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Mac Cárthaigh
Armorial of MacCarthy
Country Kingdom of Desmond
Parent house Eóganachta
Founder Cárthach mac Saorbhreathach
Final ruler Florence MacCarthy
Current head Liam Trant MacCarthy
Cadet branches MacCarthy Reagh
MacCarthy of Muskerry

MacCarthy (Irish: Mac Cárthaigh), also spelled McCarthy, is a Gaelic Irish clan originating from Munster, an area they ruled during the Middle Ages. It was and continues to be divided into several great branches. The MacCarthy Reagh, MacCarthy of Muskerry, and MacCarthy of Duhallow dynasties were the three most important of these, after the central or MacCarthy Mór line.

Their name, meaning "son of Cárthach" (whose name meant "loving"), is a common surname that originated in Ireland. Several variants are found, such as McCarty (most common in North America) as well as Carthy and Carty (though these latter are also the Anglicization of an unrelated name, Ó Cárthaigh). 60% of people with the surname in Ireland still live in County Cork where the family was very powerful in the Middle Ages.


The origin of the name begins with Carthach, an Eóganacht Chaisil king, who died in 1045 in a house fire deliberately started by one of the Lonergans (who were members of the Eóganacht's arch-enemies, the Dál gCais). Carthach was a contemporary and bitter rival of High-King Brian Boru, and what would become known as the McCarthy Clan was pushed out of its traditional homelands in the Golden Vale of Tipperary by the expansion of the O'Brien sept in the middle of the twelfth century.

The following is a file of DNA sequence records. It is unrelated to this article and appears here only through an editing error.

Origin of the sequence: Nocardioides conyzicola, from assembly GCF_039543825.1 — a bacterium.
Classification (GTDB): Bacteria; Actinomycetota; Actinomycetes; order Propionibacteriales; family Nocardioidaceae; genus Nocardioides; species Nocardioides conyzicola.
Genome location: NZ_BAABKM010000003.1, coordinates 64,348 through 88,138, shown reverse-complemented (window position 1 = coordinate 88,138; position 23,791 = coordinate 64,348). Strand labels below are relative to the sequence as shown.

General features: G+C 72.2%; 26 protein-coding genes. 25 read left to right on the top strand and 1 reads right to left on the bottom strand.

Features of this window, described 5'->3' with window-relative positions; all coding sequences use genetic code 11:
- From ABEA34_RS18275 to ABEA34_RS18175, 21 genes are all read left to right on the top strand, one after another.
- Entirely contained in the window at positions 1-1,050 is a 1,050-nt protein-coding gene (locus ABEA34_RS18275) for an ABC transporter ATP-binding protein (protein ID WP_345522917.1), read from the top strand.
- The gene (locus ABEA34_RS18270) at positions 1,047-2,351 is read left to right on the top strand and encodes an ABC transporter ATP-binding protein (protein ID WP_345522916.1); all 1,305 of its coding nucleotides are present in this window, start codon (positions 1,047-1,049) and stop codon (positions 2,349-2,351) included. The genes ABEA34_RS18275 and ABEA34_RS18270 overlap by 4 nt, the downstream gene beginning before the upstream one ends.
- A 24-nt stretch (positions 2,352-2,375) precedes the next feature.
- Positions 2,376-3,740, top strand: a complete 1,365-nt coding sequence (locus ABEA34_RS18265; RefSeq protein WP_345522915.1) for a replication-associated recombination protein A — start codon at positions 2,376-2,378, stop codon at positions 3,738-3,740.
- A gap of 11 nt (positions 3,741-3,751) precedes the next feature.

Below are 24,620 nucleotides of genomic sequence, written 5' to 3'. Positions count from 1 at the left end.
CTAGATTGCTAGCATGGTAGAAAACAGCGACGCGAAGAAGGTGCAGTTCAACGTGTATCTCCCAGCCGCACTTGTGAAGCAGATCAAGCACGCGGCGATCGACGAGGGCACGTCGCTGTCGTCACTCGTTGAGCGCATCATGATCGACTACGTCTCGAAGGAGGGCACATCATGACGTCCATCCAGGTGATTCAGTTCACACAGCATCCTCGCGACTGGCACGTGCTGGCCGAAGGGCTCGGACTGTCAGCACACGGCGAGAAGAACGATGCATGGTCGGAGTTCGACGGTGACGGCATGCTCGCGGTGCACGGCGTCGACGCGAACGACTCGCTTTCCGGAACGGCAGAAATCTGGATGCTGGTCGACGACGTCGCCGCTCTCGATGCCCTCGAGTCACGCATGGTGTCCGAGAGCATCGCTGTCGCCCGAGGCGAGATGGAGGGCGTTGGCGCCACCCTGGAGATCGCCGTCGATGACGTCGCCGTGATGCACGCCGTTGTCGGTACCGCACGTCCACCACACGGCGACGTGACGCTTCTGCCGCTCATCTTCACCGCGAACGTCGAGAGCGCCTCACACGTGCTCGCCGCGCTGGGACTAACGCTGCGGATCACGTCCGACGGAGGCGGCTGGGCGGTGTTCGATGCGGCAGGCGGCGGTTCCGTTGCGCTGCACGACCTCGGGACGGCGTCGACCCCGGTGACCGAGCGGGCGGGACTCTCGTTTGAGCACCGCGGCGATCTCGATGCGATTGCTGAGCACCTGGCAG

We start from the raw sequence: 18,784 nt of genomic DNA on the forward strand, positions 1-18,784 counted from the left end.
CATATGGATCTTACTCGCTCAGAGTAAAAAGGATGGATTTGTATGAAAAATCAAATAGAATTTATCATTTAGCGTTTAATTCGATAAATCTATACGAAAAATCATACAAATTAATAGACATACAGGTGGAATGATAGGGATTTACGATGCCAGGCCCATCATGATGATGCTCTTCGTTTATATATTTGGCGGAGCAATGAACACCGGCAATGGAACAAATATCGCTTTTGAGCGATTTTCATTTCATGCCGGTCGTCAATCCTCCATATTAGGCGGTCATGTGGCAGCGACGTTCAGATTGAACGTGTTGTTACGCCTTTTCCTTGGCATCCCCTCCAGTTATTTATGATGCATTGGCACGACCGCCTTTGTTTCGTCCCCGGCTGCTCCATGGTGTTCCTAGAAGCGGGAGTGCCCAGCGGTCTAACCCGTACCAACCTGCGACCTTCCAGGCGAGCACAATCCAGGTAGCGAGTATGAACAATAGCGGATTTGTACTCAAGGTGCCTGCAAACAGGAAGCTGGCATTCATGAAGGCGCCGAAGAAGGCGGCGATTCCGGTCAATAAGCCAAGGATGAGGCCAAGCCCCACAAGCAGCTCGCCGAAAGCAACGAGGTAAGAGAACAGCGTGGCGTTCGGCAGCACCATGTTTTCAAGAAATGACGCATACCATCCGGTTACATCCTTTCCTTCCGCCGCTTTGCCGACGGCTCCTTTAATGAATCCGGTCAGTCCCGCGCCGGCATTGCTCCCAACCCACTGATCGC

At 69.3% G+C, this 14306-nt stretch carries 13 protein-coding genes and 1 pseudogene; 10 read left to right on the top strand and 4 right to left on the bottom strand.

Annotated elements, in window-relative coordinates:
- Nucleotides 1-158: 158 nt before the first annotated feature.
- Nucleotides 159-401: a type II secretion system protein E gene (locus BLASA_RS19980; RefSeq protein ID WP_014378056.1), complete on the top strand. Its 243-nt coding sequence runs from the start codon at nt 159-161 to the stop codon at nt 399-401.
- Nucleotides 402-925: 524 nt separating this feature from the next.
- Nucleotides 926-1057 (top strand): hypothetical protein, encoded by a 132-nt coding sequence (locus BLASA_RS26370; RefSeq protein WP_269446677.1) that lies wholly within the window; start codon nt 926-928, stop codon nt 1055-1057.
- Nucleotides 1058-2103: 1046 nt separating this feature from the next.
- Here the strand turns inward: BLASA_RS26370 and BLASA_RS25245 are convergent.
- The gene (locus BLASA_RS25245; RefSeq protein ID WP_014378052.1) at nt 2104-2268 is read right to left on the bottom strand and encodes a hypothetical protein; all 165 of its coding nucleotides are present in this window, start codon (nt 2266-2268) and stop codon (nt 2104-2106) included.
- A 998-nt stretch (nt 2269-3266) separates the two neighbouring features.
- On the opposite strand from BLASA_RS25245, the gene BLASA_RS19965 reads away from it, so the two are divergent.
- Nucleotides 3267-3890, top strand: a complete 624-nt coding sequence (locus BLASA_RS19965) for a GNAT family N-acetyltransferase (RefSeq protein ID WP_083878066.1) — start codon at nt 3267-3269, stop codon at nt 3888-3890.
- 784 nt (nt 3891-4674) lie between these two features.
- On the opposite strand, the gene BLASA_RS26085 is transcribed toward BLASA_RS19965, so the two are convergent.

Carthach's son was known as Muireadhach mac Carthaigh (meaning "Muireadhach, son of Carthach"). Such ephemeral patronymics were common at the time. However, when Muireadhach died in 1092 his sons Tadhg and Cormac adopted Mac Carthaigh as an actual surname. Following the treaty of Glanmire in 1118, dividing the kingdom of Munster into Desmond and Thomond, this Tadhg became the first king of Desmond, comprising parts of the modern counties of Cork and Kerry. For almost five centuries they dominated much of Munster, with four major branches: those led by the MacCarthy Mór (Great MacCarthy), nominal head of all the MacCarthys, who ruled over much of south Kerry, the Duhallow MacCarthys, who controlled northwest Cork; MacCarthy Reagh or Riabhach ('grey') based in the Barony of Carbery in southwest Cork; and MacCarthy Muskerry, on the Cork / Kerry border.

Each of these families continued resistance to Norman and English encroachment up to the seventeenth century when, like virtually all the Gaelic aristocracy, they lost almost everything. An exception was Macroom Castle, which passed to the White family of Bantry House, descendants of Cormac Láidir Mac Cárthaigh. This was burnt in 1922 and is part of the local golf club today. [1]

The Muskerry McCarthy's historical seat is Blarney Castle in County Cork. Legend has it that the Blarney Stone was given as a gift to Cormac MacCarthy, King of Desmond, from king Robert the Bruce of Scotland, who presented the 'magical' stone in gratitude for his assistance in the battle of Bannockburn in 1314. The third castle built on the site (the castle which stands to this day) was built by another McCarthy descendant, Dermot McCarthy, in 1446. Dermot was known for his eloquence, hence the Blarney Stone's reputation for imparting the gift of the gab upon those who kiss it.